Eduardo Fierro of the Pacific Earthquake Engineering Research Center presents his findings on the collapsed structures in Port-au-Prince, Léogâne, and other surrounding areas in a two-hour video. Fierro’s video shows several kinds of weaknesses in several samples of concrete buildings that collapsed. Examples include very little reinforcement, undersized and improperly placed rebar, hoops in strange configurations, and open stirrups—all of which show lack of continuity in the overall structure and failure to build to seismic codes. And some of these buildings, Fierro says, were built with engineers on-site, by construction companies. “Three days after the earthquake, the city was littered with bodies . . . This was not an earthquake disaster,” Fierro says. “This was a disaster caused by the construction industry in Haiti. The construction industry that didn’t know how to use codes. They didn’t have any codes. The people that built these things [who] are building in very bad shape caused this tragedy and the loss of human life . . . We have to design things and construct things and assume that our children, our grandchildren, and our mothers are going to be in this building when the earthquake hits, so we can check all of our numbers and do the proper design to do this.”

What’s frightening, Fierro says, is that with few other options, Haiti is rebuilding in the same way that caused these failures in the first place, and with rebar salvaged from the rubble using hacksaws. Other critical assessments like Fierro’s are being performed before large-scale rebuilding begins. Buildings that didn’t fare so badly are being analyzed as well. What kinds of building systems might be more reliable in a culture that tends to build for itself, rather than hiring contractors, architects, and engineers?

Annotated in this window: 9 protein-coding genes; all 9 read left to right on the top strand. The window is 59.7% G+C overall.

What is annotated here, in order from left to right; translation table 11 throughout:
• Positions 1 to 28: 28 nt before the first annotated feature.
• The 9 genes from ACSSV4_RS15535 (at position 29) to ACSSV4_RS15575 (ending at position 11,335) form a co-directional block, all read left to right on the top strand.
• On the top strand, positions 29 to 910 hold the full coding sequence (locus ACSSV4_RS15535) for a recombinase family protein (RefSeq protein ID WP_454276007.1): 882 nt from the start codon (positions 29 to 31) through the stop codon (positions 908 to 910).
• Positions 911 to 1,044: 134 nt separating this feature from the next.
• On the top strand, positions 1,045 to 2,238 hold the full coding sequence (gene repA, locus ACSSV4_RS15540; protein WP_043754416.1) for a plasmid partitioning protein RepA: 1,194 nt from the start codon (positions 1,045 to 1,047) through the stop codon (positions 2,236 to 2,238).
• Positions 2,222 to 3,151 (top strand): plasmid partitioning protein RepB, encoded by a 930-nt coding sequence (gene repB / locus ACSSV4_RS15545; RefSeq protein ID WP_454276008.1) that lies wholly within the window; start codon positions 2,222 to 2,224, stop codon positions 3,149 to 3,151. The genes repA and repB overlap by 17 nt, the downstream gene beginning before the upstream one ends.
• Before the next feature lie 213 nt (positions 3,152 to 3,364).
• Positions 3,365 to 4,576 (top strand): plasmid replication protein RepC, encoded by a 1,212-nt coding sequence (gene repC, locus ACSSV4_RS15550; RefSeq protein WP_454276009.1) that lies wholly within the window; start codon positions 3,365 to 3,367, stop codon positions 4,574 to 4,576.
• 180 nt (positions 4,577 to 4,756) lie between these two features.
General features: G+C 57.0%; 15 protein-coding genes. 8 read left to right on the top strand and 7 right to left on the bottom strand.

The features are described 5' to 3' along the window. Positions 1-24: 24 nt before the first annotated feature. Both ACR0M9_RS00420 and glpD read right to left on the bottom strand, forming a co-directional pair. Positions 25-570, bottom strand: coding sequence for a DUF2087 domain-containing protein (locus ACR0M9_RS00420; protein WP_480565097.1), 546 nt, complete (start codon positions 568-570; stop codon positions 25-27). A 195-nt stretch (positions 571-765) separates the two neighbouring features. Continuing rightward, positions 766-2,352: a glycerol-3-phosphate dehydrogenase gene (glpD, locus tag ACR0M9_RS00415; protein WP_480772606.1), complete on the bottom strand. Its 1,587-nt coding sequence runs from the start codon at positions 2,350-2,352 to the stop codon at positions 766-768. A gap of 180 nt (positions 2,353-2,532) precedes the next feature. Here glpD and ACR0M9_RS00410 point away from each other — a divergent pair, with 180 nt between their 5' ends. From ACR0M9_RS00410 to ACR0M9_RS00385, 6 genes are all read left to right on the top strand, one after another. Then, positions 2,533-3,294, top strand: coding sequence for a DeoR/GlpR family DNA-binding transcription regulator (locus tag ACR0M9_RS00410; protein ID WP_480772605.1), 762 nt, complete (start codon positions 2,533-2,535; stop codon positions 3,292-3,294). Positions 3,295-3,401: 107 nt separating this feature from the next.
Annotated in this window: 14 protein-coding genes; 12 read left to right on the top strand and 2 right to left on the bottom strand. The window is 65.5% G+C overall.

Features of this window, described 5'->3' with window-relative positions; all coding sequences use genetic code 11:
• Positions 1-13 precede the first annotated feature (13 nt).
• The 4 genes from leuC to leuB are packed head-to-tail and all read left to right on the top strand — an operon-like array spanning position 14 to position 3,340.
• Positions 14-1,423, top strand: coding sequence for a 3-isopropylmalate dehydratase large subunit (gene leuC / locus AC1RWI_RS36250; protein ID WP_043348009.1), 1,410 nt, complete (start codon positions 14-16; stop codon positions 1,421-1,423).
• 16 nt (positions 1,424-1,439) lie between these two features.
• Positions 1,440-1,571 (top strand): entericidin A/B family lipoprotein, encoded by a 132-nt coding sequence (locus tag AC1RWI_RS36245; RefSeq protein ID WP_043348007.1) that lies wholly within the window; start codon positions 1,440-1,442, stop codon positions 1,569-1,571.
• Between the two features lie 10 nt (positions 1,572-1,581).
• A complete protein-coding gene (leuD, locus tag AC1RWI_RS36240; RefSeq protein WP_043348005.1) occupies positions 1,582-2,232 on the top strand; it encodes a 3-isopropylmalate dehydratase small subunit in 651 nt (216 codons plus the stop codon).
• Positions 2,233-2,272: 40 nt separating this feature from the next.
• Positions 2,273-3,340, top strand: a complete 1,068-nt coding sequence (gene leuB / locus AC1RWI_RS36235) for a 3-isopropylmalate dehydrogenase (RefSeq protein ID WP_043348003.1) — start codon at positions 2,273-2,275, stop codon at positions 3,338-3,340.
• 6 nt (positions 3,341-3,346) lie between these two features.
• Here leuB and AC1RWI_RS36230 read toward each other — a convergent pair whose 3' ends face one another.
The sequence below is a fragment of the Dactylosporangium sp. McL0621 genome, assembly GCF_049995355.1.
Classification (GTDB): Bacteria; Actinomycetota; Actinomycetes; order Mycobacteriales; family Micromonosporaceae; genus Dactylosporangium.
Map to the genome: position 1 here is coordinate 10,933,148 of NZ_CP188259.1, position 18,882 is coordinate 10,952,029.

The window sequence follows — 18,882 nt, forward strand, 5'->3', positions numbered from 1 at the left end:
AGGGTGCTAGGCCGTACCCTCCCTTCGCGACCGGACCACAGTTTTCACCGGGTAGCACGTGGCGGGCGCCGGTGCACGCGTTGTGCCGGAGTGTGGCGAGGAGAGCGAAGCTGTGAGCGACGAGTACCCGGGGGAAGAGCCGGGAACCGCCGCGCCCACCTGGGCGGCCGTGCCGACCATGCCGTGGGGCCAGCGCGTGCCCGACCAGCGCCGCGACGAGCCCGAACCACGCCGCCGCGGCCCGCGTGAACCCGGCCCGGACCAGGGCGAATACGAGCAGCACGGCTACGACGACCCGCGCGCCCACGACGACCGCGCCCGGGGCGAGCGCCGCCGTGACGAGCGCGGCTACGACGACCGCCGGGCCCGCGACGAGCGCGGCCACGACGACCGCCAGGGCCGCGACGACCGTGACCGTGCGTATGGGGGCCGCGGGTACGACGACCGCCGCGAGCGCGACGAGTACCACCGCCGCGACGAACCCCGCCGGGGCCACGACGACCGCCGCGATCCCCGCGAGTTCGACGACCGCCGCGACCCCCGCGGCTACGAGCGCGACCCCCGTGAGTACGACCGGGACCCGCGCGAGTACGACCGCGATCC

A Traditional/Modern Approach

Enlarge Image

Darrel DeBoer is coauthor, with Megan Groth, of Bamboo Building Essentials, the Eleven Basic Principles. He was named by Metropolitan Home magazine in 2001 as one of the 100 most influential designers, and by Natural Home as on of the Top Ten Green Architects.

Climate-Appropriate Housing: Traditional Meets Modern

Architect Darrel DeBoer points out the economic causes of so much building failure. When a bag of concrete is prohibitively expensive, people tend to amend it with river sand, weakening the mix. Owner-builders still consider concrete the material of choice, even though, with a high rate of illiteracy, many can’t read the instructions on the side of the bag. DeBoer suggests a solution that blends the old with the new. The vernacular styles of building in Haiti, such as wattle-and-daub (in which uprights of rot-resistant woods like acacia are driven deep into the ground, horizontal members of wood are woven onto those, and an earthen plaster is applied), may have fared better than poorly built concrete in the earthquake (see photo above). Wattle-and-daub buildings are certainly more comfortable than concrete in the tropical climate, with their breathable earthen plasters, and their thatch roofs, which weigh less than concrete and provide better insulation. They are also far safer. Since the whole structure is held in place by burying the uprights in the ground, it’s similar to a pole barn. The floor is a poured mixture of clay, sand, and straw, similar to adobe. If the buildings do collapse in an earthquake, or are blown away by a hurricane, occupants are more likely to survive to rebuild them, using their own skills, with locally available, inexpensive, renewable, economy-feeding materials and labor. The downside is that these buildings need to be maintained. For example, uprights eventually need to be replaced. So when concrete was introduced in the 1920s and was promoted as rot-resistant, easy to maintain, and fashionable, it became very popular. Rot resistant isn’t an issue if your family dies inside your house, however.